Courses in this division do not require a knowledge of Greek or Latin. They are intended for students who wish to acquire knowledge of ancient literature, life, and thought, and of the debt modern civilization owes the Greeks and Romans.
372. Sports and Daily Life in Ancient Rome. (3). (HU).
Readings include selections from ancient writers in translation and from recent scholarship on topics in Roman history and society available in a course pack obtainable from AccuCopy at the corner of Maynard and East William, and books available from Shaman Drum. In the lectures we begin with some background on Roman religion and history and then consider the different social classes and their lifestyles; the second half of the course deals with the athletic events of chariot racing, gladiator fights, and wild beast hunts, and also includes activities at the baths. Grades will be based upon midterm and final examinations and upon computer assignments and participation in class. (Potter)
453. Magic and Magicians in the Greco-Roman World. (3). (Excl).
This course is an introduction to the world of Greco-Roman magic, from the 5th century BC to the 4th century AD. We will examine a wide range of sources – from literary descriptions of magicians to the magicians' own tool-boxes, with their recipe-books, voodoo-dolls, lions' hearts and snakes' blood. We will also survey the different spheres of life in which magic had a role to play - in the courtroom and assembly hall, where speakers tried to outwit their rivals by "binding" their tongues, in the theater and the hippodrome, where magical skills could ensure a competitor's victory, in the realm of love and sex, in the worlds of business, agriculture, medicine, and divination. Finally, we will look at the actual practitioners – exorcists, rain-makers, priests, sages, and frauds. There are no prerequisites for this course. Work load is moderate. Cost:1 WL:4 (Bohak)
468. Greeks, Romans, and Egyptians. (3). (Excl).
This course will focus on issues relating to Greco-Roman Egypt, and especially to the Greek and Roman encounter with a civilization very different from their own. We shall read the detailed discussions of Egypt by Herodotus, Diodorus, Strabo, Plutarch, and others, as well as the Egyptians' own attempts to explain their culture to a Greek-reading audience. We shall also focus on some of the papyri found in Egypt itself, and what they can teach us about daily life in an ancient multicultural society. Throughout the course, we shall be paying special attention to ethnic stereotypes and biases on the one hand, and to cross-cultural interaction on the other. Cost:1 WL:4 (Bohak)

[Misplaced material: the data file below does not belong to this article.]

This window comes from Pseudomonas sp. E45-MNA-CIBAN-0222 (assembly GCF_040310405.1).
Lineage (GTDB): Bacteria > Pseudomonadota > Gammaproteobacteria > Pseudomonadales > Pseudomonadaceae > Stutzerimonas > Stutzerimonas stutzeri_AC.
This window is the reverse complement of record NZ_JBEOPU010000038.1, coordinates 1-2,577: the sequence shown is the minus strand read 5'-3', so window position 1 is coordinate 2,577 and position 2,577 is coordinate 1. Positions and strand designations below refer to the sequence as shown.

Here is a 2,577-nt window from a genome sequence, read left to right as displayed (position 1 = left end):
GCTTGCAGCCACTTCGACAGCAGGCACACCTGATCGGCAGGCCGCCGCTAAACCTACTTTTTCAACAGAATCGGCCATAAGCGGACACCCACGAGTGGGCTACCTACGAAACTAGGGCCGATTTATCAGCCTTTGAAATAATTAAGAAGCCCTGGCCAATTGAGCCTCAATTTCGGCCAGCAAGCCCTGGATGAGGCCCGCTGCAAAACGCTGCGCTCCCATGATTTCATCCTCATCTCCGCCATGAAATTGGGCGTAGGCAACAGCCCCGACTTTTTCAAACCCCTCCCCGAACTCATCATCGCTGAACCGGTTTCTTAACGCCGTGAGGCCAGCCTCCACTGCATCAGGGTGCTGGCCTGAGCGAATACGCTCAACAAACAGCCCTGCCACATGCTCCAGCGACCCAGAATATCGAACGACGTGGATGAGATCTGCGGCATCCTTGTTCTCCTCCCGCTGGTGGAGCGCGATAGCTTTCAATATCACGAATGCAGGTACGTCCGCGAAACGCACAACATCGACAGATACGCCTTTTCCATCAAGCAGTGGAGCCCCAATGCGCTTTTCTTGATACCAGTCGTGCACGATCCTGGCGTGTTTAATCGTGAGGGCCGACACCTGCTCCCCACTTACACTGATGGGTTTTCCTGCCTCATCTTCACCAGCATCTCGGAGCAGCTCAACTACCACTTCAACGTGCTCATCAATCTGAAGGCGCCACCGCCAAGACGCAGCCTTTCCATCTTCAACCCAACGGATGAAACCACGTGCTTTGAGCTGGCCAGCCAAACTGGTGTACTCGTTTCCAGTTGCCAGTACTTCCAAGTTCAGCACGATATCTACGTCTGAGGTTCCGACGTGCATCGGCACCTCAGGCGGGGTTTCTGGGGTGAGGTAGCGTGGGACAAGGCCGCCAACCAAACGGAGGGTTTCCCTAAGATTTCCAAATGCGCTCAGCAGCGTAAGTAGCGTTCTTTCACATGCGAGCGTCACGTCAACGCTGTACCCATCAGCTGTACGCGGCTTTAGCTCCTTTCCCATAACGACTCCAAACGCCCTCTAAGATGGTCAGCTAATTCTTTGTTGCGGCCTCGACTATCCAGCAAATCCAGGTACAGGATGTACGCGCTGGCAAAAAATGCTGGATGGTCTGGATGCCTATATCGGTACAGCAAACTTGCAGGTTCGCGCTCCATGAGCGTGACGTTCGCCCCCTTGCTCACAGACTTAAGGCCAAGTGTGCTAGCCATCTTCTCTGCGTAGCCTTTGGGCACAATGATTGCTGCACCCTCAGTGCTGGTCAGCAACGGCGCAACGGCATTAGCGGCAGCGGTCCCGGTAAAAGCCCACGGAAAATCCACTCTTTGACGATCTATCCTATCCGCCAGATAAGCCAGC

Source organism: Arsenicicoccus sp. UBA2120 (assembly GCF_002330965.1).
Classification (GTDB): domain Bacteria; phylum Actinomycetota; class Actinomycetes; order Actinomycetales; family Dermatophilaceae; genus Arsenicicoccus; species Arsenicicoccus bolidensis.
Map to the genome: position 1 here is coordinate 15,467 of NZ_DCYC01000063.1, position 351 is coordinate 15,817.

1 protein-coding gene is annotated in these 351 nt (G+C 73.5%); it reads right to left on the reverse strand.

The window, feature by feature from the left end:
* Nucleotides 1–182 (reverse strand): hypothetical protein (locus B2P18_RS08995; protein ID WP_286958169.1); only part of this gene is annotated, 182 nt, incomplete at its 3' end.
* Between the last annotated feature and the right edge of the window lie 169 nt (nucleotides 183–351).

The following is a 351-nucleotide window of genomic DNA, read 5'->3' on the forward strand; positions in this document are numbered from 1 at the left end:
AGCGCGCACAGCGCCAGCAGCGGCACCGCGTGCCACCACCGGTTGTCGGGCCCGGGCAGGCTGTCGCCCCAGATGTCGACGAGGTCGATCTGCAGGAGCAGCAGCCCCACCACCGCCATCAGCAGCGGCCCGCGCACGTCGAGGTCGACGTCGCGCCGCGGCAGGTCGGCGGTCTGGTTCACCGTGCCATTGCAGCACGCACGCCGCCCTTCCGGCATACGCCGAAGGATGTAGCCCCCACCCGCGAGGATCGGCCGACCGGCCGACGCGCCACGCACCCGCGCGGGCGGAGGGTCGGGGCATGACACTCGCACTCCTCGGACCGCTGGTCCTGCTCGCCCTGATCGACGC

Two convictions are basic to the Elementary Latin Program of the Department of Classical Studies: (1) it is possible for every able-minded person to master the basic facts of a foreign language and (2) the learning experience leading to such a mastery is a privilege that is very specifically human and ought to be most satisfying. Essential facts of morphology, syntax, semantics, vocabulary, history and culture are taught, and a knowledge of these facts enables students to understand Latin written by the famous authors of the Golden Age. Since at least 50% of the vocabulary of an educated speaker of English is Latin in origin, English vocabulary improves as Latin stems and derivatives are learned. The program normally takes four terms to complete. A placement test may be taken at the beginning or end of a term, and a student may succeed in placing out of one or more courses in the introductory sequence.
504. Intensive Latin. Permission of instructor.
No credit granted to those who have completed 102, 193, or 502.
Intensive Beginning Latin. This course is designed to provide the student having little or no prior Latin with the skills necessary for reading Classical Latin. It covers the material presented in Latin 101 and 102, using Knudsvig, Seligson, and Craig, LATIN FOR READING. It is primarily intended for graduate students and upperclass undergraduates in fields requiring reading knowledge of Latin. For students seeking to fulfill a language requirement, successful completion of this course will permit entry into Latin 231. Grading is based on class participation, quizzes, hour examinations, and a final. Cost:1 WL:3 (Pennell-Ross)
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